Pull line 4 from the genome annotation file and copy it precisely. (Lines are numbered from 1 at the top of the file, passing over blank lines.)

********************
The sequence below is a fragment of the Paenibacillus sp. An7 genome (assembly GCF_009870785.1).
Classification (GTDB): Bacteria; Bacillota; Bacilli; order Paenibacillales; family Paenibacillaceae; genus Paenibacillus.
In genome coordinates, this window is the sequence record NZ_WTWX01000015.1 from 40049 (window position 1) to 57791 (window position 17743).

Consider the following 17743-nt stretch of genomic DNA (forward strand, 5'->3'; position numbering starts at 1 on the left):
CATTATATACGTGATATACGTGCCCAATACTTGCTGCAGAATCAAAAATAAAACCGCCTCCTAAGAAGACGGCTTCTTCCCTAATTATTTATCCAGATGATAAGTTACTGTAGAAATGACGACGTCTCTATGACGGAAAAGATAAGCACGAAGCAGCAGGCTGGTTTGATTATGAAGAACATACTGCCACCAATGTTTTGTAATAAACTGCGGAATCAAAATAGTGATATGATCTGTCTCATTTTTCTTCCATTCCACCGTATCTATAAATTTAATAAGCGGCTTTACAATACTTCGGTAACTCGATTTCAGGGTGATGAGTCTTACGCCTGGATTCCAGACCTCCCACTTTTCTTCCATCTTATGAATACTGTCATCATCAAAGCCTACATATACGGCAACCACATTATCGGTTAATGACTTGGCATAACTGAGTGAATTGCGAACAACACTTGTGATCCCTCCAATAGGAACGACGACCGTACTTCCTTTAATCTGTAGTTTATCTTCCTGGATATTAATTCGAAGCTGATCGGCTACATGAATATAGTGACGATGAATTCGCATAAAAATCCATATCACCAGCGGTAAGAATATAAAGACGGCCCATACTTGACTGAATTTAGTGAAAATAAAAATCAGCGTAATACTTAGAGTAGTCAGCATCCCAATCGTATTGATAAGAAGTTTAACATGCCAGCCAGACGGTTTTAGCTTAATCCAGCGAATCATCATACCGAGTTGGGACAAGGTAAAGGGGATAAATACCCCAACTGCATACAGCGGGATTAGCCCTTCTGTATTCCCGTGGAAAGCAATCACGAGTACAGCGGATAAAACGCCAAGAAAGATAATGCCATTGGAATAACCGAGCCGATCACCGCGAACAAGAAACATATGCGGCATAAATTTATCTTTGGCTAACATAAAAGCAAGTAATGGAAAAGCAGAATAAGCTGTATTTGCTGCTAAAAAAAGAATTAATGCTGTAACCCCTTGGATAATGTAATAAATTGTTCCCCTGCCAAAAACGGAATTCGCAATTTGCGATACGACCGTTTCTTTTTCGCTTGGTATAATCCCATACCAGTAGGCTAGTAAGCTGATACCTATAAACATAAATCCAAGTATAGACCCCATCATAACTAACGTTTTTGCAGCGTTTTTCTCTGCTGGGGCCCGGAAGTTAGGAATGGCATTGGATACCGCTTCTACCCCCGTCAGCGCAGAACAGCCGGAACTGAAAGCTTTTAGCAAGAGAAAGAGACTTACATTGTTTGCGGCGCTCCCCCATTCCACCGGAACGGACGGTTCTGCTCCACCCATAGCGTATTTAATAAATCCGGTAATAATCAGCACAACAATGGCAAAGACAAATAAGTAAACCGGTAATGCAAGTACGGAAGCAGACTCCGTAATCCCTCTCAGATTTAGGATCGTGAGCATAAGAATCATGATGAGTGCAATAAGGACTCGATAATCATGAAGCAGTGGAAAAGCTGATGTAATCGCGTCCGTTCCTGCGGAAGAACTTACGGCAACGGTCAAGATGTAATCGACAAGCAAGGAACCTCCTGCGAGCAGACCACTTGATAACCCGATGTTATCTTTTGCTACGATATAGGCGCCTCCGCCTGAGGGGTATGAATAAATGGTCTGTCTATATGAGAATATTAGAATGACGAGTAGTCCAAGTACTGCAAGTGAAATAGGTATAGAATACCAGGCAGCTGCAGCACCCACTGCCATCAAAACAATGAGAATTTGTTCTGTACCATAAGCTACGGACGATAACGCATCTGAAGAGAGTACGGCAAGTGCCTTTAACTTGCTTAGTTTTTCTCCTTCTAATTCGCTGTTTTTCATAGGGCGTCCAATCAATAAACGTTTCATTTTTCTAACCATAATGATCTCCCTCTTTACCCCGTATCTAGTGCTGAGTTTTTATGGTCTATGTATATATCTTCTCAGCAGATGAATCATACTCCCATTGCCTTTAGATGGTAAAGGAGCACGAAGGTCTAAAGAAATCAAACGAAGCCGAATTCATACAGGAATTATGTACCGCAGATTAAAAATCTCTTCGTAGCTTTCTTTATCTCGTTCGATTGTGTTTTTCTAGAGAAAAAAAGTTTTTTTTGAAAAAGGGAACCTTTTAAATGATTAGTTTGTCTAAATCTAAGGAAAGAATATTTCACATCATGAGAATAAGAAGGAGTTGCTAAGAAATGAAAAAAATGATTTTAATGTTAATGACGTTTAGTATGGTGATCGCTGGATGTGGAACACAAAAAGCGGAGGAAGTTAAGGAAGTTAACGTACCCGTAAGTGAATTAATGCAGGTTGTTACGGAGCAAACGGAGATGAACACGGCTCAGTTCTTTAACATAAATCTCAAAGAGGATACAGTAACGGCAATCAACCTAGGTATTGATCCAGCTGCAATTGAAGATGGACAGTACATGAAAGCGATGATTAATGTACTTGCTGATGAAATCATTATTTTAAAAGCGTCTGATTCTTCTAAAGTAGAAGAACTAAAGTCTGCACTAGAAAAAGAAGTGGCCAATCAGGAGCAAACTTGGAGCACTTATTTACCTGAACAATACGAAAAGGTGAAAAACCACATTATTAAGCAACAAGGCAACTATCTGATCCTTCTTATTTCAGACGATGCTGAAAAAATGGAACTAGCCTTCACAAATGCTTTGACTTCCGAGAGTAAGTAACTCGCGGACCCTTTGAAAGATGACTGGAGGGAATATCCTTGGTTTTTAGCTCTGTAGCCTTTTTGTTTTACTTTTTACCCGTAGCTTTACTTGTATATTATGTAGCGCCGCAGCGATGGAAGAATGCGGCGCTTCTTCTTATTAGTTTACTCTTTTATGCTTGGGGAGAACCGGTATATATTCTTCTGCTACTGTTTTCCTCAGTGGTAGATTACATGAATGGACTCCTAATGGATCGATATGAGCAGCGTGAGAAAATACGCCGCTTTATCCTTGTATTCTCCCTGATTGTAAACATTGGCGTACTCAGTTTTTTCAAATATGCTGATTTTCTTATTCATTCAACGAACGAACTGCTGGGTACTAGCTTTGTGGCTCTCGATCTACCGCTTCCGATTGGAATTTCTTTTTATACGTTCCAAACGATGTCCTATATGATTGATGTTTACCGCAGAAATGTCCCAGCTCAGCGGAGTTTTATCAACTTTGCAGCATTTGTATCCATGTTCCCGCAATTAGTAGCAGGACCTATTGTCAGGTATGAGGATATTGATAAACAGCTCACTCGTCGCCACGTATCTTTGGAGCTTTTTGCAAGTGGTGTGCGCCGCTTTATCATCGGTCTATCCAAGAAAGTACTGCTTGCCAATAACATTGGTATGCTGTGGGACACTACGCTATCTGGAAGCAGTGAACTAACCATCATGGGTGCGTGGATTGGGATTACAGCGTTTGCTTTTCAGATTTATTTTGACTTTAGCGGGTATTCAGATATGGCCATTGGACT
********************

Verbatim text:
Consider the following 17743-nt stretch of genomic DNA (forward strand, 5'->3'; position numbering starts at 1 on the left):